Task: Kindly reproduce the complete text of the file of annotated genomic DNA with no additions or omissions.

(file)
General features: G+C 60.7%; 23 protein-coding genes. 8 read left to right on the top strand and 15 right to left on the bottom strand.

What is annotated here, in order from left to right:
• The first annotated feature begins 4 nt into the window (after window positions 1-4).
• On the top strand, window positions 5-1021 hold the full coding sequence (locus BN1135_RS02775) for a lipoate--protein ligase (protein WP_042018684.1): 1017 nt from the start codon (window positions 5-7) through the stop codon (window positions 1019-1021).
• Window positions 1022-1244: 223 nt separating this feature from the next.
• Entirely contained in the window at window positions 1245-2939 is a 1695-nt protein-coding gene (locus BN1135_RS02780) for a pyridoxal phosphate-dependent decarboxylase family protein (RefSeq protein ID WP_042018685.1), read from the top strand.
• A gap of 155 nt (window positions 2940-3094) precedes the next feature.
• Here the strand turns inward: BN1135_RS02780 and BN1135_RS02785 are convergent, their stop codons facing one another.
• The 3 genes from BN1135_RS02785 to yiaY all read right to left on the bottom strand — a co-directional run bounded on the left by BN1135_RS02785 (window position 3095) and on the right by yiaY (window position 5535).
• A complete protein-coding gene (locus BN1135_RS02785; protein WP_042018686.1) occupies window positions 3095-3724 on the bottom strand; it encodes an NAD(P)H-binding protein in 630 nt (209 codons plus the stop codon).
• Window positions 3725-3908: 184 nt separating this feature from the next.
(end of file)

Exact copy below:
General features: G+C 60.7%; 23 protein-coding genes. 8 read left to right on the top strand and 15 right to left on the bottom strand.

What is annotated here, in order from left to right:
• The first annotated feature begins 4 nt into the window (after window positions 1-4).
• On the top strand, window positions 5-1021 hold the full coding sequence (locus BN1135_RS02775) for a lipoate--protein ligase (protein WP_042018684.1): 1017 nt from the start codon (window positions 5-7) through the stop codon (window positions 1019-1021).
• Window positions 1022-1244: 223 nt separating this feature from the next.
• Entirely contained in the window at window positions 1245-2939 is a 1695-nt protein-coding gene (locus BN1135_RS02780) for a pyridoxal phosphate-dependent decarboxylase family protein (RefSeq protein ID WP_042018685.1), read from the top strand.
• A gap of 155 nt (window positions 2940-3094) precedes the next feature.
• Here the strand turns inward: BN1135_RS02780 and BN1135_RS02785 are convergent, their stop codons facing one another.
• The 3 genes from BN1135_RS02785 to yiaY all read right to left on the bottom strand — a co-directional run bounded on the left by BN1135_RS02785 (window position 3095) and on the right by yiaY (window position 5535).
• A complete protein-coding gene (locus BN1135_RS02785; protein WP_042018686.1) occupies window positions 3095-3724 on the bottom strand; it encodes an NAD(P)H-binding protein in 630 nt (209 codons plus the stop codon).
• Window positions 3725-3908: 184 nt separating this feature from the next.